If one point sticks with you at the end of this post, I hope it’s the fact that each of us has to be our own advocate when it comes to seeking out solutions to problems that affect our overall health and well-being.
I recently wrote about my continuing battle with lower back pain. Since then, I’ve started a new search for treatment options. Unfortunately, I felt zero percent better after a half-dozen visits with a physical therapist. The pain in the lower left side of my back and hip remain, along with the numbness and tingling down the front of my left thigh, calf and foot. I did learn some new exercises to incorporate into my core routine, but I felt it was time to purse an alternative that would bring some relief.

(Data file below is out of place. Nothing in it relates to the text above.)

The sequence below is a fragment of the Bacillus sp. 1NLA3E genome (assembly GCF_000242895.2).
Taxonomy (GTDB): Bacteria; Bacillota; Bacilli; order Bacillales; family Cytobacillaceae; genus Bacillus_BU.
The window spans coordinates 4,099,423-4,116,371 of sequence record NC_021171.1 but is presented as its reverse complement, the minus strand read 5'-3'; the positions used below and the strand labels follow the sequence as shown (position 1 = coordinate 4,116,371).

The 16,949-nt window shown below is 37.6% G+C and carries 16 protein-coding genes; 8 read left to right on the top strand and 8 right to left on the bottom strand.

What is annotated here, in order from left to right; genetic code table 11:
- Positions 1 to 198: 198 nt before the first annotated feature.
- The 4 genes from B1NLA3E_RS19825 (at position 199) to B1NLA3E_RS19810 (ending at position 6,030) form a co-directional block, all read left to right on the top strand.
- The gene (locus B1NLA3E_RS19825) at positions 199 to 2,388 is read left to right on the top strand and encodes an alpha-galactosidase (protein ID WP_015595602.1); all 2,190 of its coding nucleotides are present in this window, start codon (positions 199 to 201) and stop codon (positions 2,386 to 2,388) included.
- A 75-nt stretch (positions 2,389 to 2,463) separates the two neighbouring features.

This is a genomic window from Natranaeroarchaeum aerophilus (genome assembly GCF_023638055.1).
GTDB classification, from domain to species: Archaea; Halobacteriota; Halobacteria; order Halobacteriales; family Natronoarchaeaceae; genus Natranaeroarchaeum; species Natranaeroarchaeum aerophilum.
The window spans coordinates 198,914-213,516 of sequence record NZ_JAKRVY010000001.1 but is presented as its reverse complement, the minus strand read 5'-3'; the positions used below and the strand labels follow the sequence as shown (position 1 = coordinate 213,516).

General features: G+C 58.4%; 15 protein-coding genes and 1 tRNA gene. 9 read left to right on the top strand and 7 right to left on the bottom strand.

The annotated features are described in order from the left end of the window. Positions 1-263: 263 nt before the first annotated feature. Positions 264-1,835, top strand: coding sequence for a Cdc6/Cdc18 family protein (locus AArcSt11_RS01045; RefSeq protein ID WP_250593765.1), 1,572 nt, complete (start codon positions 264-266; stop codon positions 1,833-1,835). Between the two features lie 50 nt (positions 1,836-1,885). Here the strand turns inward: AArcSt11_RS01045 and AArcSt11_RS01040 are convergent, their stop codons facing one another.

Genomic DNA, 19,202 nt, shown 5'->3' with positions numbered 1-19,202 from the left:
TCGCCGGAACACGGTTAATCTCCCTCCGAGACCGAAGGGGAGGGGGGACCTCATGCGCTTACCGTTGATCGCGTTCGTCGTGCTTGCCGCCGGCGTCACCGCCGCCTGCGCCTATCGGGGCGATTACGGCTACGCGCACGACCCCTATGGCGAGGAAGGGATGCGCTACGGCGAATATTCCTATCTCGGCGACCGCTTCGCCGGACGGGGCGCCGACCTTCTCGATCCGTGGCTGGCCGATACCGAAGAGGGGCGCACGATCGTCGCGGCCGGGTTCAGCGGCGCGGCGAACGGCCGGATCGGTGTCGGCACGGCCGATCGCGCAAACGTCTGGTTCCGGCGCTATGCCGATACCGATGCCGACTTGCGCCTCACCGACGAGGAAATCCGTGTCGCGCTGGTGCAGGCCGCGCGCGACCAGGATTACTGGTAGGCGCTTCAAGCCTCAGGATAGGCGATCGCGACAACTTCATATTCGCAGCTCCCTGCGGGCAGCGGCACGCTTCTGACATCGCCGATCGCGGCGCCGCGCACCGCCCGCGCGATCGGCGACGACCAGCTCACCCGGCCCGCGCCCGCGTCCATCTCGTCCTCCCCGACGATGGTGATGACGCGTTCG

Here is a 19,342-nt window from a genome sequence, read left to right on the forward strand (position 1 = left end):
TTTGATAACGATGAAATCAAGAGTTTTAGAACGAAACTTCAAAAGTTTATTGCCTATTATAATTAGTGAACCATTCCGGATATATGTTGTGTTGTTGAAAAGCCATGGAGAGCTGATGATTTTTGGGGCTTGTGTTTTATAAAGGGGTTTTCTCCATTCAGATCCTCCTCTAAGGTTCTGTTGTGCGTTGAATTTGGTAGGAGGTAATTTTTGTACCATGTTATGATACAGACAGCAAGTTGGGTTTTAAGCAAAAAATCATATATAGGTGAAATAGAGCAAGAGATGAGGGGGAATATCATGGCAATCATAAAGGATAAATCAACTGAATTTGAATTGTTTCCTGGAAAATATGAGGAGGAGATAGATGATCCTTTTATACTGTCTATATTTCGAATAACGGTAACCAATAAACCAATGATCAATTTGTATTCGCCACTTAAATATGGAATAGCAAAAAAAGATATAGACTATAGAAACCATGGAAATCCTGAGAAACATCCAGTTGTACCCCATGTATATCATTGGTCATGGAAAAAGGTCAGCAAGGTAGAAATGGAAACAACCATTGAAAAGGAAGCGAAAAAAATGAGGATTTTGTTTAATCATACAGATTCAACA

That meant scheduling time to speak with my sports medicine specialist, describing how I’d reacted (or in this case didn’t react) to the treatment (which also included taking a low-dose anti-inflammatory) and posing questions about what my next plan of attack. This is a dialogue I started and it’s one I’ll continue it with as many doctors as I have to until I figure out how to “fix” the problem.
If you suffer from pain or another issue that affects everyday activities like working out, sleeping or even playing with your kids, don’t ignore it. No one know what you are feeling better than you, so take the reins and get a course of action in motion.